One of the great secrets of Barcelona, and where part of its magic resides, is its enormous variety of architectural styles built throughout the city. On foot, and in a matter of 20 minutes, you’ll find yourself marvelling at modernist, medieval or contemporary works.
In this post we bring you the best way to get to know Barcelona’s Gothic Quarter. The best choice is undoubtedly a walking route to discover all the secrets of this style.
Barcelona’s Gothic Quarter: what to see
You can start the tour in Las Ramblas, next to Plaça de Catalunya. One of the most touristic sites in the Catalan capital, and at the same time the gateway to the old part of the Gothic Quarter in Barcelona. In addition, it was a significant road in medieval times, as it was a torrent that channelled water to the sea and defined the limits of the old city.
Our itinerary will continue down Las Ramblas, to Carrer de Portaferrissa, where there is a ceramic decoration reminding us of what the wall was like in the Middle Ages. This was also one of the entrance gates to the walled medieval city.
The Gothic cathedrals of Barcelona
After this short historical introduction, we come to the main features of the Gothic style in Barcelona: its churches and cathedrals. Taking Carrer de Petritxol, you will arrive at Plaça del Pi, where you will find a beautiful Gothic church dedicated to the Virgin.
We continue our way through the Carrer de la Palla, which will take us to the most important Gothic work in the city, the Cathedral of Barcelona. Its visit cannot be ignored, but we recommend that you enter the cloister, to begin your tour of the oldest part of the temple and thus follow the chronological itinerary inside.
Essential nooks of the Gothic Quarter
After visiting the Cathedral, if you go straight ahead you will find Carrer de Sant Sever, a small street that will take you to one of the most magical corners of the entire city: Plaça de Sant Felip Neri. At this location one can still see one of the worst Francoist bombings during the Civil War.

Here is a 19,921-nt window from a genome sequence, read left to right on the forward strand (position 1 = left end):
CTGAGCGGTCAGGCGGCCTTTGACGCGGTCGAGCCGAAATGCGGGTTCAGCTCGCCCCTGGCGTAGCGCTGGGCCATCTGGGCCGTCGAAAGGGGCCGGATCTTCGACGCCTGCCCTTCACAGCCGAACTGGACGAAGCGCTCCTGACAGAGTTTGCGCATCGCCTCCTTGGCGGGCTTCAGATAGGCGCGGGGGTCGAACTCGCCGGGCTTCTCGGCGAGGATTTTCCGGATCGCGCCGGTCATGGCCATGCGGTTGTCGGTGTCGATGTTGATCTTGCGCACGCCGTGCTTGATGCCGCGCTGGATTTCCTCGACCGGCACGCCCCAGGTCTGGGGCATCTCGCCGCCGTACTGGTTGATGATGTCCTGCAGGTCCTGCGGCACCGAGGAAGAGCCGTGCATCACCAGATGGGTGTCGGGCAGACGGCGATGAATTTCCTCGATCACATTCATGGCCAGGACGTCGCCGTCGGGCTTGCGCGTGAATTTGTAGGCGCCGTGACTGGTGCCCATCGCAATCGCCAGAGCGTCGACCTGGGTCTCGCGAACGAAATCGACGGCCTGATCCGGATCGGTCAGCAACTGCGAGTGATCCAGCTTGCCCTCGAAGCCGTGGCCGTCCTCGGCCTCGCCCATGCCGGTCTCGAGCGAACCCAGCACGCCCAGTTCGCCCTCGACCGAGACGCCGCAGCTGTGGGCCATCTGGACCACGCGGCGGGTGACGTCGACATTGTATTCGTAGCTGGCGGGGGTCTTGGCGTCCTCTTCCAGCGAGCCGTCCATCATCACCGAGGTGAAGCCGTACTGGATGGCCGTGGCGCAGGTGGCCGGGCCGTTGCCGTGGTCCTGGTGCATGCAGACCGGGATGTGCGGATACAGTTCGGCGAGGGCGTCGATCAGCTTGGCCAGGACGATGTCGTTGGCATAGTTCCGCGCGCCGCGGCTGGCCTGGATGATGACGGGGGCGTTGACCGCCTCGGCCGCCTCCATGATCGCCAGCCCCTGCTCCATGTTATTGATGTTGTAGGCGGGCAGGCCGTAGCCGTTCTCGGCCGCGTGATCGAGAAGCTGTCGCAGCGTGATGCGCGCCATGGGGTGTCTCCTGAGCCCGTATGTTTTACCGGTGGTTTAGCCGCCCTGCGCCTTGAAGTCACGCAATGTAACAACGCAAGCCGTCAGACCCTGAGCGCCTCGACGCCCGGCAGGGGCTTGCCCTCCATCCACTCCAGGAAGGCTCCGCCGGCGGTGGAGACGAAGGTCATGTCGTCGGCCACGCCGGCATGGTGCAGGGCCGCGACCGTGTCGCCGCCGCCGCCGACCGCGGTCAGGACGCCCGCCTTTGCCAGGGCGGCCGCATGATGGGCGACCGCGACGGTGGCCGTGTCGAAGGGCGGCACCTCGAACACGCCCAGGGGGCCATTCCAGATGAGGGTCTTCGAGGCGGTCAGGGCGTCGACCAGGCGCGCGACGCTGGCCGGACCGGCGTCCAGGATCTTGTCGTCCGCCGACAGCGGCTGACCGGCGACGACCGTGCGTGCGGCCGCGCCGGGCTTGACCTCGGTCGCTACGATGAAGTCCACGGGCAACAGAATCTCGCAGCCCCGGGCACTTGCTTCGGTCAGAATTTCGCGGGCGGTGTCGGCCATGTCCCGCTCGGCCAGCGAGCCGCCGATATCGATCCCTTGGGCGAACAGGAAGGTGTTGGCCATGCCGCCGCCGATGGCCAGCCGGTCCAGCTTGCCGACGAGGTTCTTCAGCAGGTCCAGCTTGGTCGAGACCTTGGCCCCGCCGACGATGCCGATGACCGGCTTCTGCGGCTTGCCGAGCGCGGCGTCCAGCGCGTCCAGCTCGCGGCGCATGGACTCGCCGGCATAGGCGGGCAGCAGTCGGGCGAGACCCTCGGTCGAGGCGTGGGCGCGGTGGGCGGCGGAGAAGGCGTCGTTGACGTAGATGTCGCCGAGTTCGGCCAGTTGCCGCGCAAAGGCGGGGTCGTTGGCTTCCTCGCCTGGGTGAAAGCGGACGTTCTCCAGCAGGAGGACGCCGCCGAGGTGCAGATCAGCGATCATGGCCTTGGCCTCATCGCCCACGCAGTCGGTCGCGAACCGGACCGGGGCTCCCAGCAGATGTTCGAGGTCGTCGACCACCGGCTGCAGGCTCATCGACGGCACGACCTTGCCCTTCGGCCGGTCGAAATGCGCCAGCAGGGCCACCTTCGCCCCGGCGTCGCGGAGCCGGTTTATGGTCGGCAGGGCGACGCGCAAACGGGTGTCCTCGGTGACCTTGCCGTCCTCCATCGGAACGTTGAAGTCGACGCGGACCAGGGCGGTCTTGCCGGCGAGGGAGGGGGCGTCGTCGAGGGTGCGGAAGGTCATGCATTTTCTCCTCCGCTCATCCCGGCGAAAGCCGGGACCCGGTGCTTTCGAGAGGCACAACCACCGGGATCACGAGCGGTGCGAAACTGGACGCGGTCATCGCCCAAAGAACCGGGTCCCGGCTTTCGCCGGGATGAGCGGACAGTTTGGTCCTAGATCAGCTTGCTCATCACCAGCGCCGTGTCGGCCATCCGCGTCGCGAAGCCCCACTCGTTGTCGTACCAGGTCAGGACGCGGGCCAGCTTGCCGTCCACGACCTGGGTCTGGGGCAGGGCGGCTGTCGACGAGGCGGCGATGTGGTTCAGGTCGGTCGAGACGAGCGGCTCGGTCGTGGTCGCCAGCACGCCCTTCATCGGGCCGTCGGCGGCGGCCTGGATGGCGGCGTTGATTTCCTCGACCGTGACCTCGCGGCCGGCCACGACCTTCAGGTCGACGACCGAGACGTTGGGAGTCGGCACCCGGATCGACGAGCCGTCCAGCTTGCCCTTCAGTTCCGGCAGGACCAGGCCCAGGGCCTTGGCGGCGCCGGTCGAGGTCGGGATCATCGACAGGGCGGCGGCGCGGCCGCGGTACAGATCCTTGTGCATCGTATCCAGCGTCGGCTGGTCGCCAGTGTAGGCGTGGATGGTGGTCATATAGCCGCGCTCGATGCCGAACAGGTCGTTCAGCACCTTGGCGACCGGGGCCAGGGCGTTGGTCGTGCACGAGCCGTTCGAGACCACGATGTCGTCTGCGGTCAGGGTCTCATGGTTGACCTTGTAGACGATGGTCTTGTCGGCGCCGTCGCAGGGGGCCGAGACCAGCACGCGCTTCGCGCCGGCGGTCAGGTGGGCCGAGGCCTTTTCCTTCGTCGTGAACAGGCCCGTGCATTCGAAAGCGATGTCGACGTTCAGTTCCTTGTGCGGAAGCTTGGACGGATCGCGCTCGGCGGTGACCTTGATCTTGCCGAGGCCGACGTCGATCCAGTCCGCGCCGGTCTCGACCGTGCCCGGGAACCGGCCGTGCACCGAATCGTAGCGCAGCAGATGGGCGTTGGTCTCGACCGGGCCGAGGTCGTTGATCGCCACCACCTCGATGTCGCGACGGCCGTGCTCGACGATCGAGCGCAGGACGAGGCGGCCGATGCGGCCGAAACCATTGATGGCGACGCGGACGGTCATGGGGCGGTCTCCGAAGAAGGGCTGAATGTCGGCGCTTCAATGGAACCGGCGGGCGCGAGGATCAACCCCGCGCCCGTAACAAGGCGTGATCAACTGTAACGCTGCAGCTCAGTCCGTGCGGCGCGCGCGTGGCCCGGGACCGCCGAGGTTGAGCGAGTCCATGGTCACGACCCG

This impressive visit will mark the beginning of the end of our tour. Returning to Carrer del Bisbe, and in the opposite direction to the Cathedral, you will find the Palau de la Generalitat, which preserves its original 15th-century Gothic façade. In the middle of the street there is also a beautiful Gothic-inspired bridge.
And to finish, you will arrive at what is considered the great centre of the city of Barcelona: Plaça Sant Jaume, where the main façade of both the Barcelona City Council and the Generalitat de Catalunya are located.
The façades facing the main square are not Gothic, but neoclassical. Another example of the contrast of architectural styles in the city.
Following the route through Barcelona’s Gothic Quarter is a must-see in the city! But the best thing to do is to stay at the Pere Tarrés Barcelona hostel, from where you will have access to any location in the city.